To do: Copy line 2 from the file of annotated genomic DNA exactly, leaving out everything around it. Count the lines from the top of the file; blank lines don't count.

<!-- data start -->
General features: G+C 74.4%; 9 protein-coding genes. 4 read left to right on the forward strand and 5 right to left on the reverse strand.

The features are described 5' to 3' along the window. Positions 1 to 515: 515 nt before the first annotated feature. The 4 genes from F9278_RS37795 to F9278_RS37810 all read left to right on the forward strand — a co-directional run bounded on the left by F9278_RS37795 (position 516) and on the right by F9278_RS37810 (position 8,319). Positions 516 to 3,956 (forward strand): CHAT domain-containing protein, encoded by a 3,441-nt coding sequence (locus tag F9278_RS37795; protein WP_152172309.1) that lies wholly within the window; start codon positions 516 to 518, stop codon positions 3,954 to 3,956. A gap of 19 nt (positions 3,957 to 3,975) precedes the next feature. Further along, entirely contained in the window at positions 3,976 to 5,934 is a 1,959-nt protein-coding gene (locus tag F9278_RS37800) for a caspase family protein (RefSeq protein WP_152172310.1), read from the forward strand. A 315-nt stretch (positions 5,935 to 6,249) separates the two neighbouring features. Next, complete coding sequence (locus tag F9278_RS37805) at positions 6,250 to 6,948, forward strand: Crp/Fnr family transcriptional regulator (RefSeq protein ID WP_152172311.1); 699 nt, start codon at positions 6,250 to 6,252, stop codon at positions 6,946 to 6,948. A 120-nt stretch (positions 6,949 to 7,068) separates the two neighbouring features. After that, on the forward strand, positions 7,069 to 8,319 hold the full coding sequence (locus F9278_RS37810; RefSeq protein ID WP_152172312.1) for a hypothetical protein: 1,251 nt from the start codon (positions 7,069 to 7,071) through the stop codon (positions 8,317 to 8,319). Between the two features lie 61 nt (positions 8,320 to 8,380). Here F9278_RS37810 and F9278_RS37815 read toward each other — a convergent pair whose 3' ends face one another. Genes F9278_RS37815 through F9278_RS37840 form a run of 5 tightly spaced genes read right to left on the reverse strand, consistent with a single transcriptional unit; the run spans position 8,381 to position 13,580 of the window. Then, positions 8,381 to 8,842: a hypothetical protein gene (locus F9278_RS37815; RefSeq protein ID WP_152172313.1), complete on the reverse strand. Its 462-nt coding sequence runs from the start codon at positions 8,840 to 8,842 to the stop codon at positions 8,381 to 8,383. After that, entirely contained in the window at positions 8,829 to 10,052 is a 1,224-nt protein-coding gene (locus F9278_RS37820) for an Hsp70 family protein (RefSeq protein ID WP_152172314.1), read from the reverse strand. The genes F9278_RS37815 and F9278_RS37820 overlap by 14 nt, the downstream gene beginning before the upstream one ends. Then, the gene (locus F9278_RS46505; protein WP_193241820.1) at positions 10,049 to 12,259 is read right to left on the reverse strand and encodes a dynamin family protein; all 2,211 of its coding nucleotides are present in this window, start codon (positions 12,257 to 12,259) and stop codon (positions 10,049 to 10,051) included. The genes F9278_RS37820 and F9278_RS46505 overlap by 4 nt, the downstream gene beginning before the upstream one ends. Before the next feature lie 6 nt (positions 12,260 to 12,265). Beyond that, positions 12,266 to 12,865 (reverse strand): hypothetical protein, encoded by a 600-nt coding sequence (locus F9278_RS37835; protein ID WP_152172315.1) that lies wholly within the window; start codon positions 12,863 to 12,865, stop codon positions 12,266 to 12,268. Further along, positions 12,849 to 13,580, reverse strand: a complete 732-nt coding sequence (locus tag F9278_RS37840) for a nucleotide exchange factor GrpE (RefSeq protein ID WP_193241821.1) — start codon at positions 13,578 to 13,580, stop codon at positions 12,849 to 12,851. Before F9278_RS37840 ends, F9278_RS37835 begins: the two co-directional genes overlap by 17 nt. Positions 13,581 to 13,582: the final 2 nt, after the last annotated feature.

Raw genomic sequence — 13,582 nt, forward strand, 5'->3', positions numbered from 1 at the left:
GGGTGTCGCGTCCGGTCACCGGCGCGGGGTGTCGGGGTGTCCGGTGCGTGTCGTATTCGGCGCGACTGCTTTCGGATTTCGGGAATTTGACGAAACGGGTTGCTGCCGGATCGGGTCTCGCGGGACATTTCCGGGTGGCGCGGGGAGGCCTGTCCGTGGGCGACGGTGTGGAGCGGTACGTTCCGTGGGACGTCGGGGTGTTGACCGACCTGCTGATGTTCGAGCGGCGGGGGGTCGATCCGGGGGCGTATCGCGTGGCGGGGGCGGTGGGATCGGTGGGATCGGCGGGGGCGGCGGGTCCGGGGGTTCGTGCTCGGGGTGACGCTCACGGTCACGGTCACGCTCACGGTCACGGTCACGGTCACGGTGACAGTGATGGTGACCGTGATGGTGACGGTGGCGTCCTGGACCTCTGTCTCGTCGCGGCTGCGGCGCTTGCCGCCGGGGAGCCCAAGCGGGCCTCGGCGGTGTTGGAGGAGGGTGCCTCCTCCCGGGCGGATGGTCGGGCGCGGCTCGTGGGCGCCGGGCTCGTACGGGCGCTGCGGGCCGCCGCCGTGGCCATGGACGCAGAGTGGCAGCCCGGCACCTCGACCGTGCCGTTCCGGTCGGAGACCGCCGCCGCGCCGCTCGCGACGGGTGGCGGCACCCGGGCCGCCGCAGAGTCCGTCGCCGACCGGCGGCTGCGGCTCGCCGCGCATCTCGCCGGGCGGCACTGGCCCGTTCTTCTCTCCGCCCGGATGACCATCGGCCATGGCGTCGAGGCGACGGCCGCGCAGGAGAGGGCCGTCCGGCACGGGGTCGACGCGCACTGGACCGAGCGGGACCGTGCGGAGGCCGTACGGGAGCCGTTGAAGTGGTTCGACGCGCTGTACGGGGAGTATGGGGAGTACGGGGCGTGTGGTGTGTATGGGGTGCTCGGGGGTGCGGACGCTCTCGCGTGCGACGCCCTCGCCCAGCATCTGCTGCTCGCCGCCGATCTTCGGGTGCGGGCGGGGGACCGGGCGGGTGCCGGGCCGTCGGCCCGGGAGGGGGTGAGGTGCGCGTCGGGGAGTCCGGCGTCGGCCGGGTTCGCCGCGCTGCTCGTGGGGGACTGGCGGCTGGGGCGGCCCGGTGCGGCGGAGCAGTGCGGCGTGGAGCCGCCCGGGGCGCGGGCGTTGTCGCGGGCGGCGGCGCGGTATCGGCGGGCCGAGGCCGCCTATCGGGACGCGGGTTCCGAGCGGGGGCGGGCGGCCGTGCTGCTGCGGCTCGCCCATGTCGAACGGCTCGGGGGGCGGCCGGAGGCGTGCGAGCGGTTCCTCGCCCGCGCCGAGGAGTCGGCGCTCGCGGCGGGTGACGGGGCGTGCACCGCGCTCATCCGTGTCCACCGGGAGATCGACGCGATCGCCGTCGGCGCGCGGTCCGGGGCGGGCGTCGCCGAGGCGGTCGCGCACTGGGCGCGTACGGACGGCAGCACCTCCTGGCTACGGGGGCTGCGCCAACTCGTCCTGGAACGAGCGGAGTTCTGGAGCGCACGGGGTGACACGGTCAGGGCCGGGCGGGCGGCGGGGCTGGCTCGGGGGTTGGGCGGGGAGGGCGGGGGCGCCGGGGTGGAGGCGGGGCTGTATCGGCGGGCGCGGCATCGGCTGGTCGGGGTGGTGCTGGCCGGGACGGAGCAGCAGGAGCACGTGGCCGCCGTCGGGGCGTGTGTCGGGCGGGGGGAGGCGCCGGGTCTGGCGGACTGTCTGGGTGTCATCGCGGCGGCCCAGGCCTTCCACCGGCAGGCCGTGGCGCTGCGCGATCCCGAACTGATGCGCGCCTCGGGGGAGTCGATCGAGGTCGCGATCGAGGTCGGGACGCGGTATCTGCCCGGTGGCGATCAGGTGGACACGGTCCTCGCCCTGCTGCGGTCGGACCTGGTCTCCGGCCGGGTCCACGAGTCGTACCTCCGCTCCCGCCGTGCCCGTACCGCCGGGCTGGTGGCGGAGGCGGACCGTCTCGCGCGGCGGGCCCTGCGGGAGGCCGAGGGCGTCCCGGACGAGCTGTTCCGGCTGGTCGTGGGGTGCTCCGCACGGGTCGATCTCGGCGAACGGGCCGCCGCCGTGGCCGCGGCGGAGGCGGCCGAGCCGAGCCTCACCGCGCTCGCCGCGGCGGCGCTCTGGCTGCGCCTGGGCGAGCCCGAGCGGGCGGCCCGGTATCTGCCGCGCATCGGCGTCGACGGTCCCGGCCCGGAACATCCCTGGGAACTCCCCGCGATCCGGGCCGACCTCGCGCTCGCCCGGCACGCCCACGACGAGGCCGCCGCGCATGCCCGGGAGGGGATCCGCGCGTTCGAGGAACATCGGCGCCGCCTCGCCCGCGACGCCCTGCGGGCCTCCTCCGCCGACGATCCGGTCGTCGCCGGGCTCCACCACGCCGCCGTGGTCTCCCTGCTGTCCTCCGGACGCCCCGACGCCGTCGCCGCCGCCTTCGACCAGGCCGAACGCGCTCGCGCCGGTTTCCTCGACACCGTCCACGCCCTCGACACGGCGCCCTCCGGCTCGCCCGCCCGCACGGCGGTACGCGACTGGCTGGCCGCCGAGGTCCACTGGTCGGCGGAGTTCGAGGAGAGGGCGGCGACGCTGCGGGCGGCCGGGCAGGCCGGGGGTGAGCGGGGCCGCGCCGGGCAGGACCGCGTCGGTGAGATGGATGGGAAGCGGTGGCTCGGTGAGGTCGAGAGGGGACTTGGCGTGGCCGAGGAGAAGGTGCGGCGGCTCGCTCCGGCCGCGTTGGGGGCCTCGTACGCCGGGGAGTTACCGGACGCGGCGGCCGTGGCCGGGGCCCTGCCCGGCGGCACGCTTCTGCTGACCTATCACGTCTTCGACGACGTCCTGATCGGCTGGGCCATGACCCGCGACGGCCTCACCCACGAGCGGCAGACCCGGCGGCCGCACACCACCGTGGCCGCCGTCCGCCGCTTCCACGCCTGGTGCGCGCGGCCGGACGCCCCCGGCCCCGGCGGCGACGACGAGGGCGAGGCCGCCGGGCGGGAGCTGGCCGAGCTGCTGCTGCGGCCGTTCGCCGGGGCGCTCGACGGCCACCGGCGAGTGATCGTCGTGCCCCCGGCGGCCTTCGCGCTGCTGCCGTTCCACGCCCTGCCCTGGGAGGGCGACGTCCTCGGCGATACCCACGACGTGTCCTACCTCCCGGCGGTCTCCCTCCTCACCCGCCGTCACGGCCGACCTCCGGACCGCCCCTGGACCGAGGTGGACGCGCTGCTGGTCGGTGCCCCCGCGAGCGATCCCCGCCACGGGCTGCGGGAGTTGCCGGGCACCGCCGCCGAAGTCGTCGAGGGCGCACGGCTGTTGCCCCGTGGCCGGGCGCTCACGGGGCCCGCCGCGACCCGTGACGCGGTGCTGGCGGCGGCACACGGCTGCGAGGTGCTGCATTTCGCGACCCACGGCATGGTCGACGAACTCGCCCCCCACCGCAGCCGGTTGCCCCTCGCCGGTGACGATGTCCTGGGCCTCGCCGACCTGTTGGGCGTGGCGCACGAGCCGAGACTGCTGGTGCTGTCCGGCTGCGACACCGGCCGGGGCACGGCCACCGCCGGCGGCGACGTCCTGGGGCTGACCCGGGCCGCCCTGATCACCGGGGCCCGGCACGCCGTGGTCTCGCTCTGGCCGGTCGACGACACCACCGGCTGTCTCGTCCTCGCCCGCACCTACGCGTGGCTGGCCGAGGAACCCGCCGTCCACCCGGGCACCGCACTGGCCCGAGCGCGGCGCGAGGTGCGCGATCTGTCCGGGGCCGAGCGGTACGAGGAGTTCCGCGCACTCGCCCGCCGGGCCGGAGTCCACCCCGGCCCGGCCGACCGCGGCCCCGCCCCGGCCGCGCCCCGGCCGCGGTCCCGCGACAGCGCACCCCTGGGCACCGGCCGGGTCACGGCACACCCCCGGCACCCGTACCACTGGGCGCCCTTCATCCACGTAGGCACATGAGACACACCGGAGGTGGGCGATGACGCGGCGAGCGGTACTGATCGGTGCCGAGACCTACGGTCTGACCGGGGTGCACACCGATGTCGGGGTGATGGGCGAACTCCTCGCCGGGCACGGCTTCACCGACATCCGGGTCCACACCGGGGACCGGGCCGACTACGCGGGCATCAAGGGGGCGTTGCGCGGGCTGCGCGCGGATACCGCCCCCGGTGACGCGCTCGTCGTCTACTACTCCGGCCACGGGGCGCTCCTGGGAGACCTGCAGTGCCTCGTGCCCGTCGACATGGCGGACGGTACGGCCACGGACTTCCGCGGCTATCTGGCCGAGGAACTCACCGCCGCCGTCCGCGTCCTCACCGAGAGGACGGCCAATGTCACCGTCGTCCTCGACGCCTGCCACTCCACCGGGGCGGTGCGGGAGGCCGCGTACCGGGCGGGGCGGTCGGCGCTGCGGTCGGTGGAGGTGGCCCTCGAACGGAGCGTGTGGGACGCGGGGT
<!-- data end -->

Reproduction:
The features are described 5' to 3' along the window. Positions 1 to 515: 515 nt before the first annotated feature. The 4 genes from F9278_RS37795 to F9278_RS37810 all read left to right on the forward strand — a co-directional run bounded on the left by F9278_RS37795 (position 516) and on the right by F9278_RS37810 (position 8,319). Positions 516 to 3,956 (forward strand): CHAT domain-containing protein, encoded by a 3,441-nt coding sequence (locus tag F9278_RS37795; protein WP_152172309.1) that lies wholly within the window; start codon positions 516 to 518, stop codon positions 3,954 to 3,956. A gap of 19 nt (positions 3,957 to 3,975) precedes the next feature. Further along, entirely contained in the window at positions 3,976 to 5,934 is a 1,959-nt protein-coding gene (locus tag F9278_RS37800) for a caspase family protein (RefSeq protein WP_152172310.1), read from the forward strand. A 315-nt stretch (positions 5,935 to 6,249) separates the two neighbouring features. Next, complete coding sequence (locus tag F9278_RS37805) at positions 6,250 to 6,948, forward strand: Crp/Fnr family transcriptional regulator (RefSeq protein ID WP_152172311.1); 699 nt, start codon at positions 6,250 to 6,252, stop codon at positions 6,946 to 6,948. A 120-nt stretch (positions 6,949 to 7,068) separates the two neighbouring features. After that, on the forward strand, positions 7,069 to 8,319 hold the full coding sequence (locus F9278_RS37810; RefSeq protein ID WP_152172312.1) for a hypothetical protein: 1,251 nt from the start codon (positions 7,069 to 7,071) through the stop codon (positions 8,317 to 8,319). Between the two features lie 61 nt (positions 8,320 to 8,380). Here F9278_RS37810 and F9278_RS37815 read toward each other — a convergent pair whose 3' ends face one another. Genes F9278_RS37815 through F9278_RS37840 form a run of 5 tightly spaced genes read right to left on the reverse strand, consistent with a single transcriptional unit; the run spans position 8,381 to position 13,580 of the window. Then, positions 8,381 to 8,842: a hypothetical protein gene (locus F9278_RS37815; RefSeq protein ID WP_152172313.1), complete on the reverse strand. Its 462-nt coding sequence runs from the start codon at positions 8,840 to 8,842 to the stop codon at positions 8,381 to 8,383. After that, entirely contained in the window at positions 8,829 to 10,052 is a 1,224-nt protein-coding gene (locus F9278_RS37820) for an Hsp70 family protein (RefSeq protein ID WP_152172314.1), read from the reverse strand. The genes F9278_RS37815 and F9278_RS37820 overlap by 14 nt, the downstream gene beginning before the upstream one ends. Then, the gene (locus F9278_RS46505; protein WP_193241820.1) at positions 10,049 to 12,259 is read right to left on the reverse strand and encodes a dynamin family protein; all 2,211 of its coding nucleotides are present in this window, start codon (positions 12,257 to 12,259) and stop codon (positions 10,049 to 10,051) included. The genes F9278_RS37820 and F9278_RS46505 overlap by 4 nt, the downstream gene beginning before the upstream one ends. Before the next feature lie 6 nt (positions 12,260 to 12,265). Beyond that, positions 12,266 to 12,865 (reverse strand): hypothetical protein, encoded by a 600-nt coding sequence (locus F9278_RS37835; protein ID WP_152172315.1) that lies wholly within the window; start codon positions 12,863 to 12,865, stop codon positions 12,266 to 12,268. Further along, positions 12,849 to 13,580, reverse strand: a complete 732-nt coding sequence (locus tag F9278_RS37840) for a nucleotide exchange factor GrpE (RefSeq protein ID WP_193241821.1) — start codon at positions 13,578 to 13,580, stop codon at positions 12,849 to 12,851. Before F9278_RS37840 ends, F9278_RS37835 begins: the two co-directional genes overlap by 17 nt. Positions 13,581 to 13,582: the final 2 nt, after the last annotated feature.